Formation of the World Church
The Reformation of the 16th century eventually led to the numerous independent Christian groups we know today: Anglicans, Lutherans, Presbyterians, Congregationalists, Baptists, Charismatics, Unitarians, Methodists and so on. The Reformers were 'Protestant' in that they 'protested' against and rebelled from the supreme authority of the pope.
An early attempt to reverse this fragmentation was the Evangelical Alliance (EA) founded in England in 1846. Today, the EA vision includes 'Working for a united Church'. And the 1910 World Missionary Conference of major protestant denominations and missionary societies has been described as the formal beginning of the EM. So ecumenism was birthed in an attempt to unify the Protestant churches. The word 'ecumenical' literally means 'the inhabited earth' or 'the whole world', so here we have the birth of a 'world church'.
Today, the EM is led by the World Council of Churches (WCC) and promotes worldwide unity between all the major Christian groups:
"A united church is no optional extra." [Desmond Tutu, WCC, Brazil, 2006]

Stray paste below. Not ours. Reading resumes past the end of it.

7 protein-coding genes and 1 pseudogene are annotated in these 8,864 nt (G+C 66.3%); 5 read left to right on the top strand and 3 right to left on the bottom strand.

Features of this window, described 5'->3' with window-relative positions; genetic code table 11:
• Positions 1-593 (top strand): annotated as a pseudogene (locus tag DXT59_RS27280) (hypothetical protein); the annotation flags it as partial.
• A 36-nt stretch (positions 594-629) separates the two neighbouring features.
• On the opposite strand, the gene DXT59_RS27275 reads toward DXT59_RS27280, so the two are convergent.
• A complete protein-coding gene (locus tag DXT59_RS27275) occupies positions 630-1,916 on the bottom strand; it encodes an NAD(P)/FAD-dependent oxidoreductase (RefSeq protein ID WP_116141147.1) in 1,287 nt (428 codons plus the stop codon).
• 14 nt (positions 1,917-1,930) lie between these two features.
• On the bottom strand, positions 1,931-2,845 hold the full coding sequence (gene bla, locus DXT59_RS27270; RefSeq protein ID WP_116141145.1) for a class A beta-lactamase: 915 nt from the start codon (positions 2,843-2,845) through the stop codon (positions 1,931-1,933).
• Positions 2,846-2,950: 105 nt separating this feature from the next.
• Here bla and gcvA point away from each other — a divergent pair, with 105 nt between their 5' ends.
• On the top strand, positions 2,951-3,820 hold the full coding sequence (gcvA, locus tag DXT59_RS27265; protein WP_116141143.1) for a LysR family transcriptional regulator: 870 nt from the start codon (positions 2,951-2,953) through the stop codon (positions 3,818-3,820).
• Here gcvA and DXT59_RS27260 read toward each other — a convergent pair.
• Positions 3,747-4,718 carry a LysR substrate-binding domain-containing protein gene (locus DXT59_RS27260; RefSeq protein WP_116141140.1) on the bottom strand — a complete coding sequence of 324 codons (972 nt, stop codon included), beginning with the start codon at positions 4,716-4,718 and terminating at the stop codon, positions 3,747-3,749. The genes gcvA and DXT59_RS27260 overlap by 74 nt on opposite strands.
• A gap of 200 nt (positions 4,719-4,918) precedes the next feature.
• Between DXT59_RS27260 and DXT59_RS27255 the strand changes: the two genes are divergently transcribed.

Although initially involving mainly Protestant and Orthodox churches, the WCC now has Catholic observers and the Catholic Church is a full member of some of its committees. Whilst the EM is not an interfaith initiative, it does promote unity despite significant doctrinal differences, and so a casualty must inevitably be truth! This point is often ignored by the EM as it stresses Jesus' prayer for oneness and unity amongst His followers (Jn 17.20-23). And so the relentless move to unity continues:
Chrislam is a modern-day attempt to blend the teachings and practices of Christianity and Islam. As of 2014, Christians, Muslims and Jews plan to build a place where they can all worship (initially at least, in separate rooms). They want a building to combine a church, a synagogue and a mosque under one roof. It is called 'House of One'. Where? In Berlin! Moreover, the Vatican actively supports Chrislam.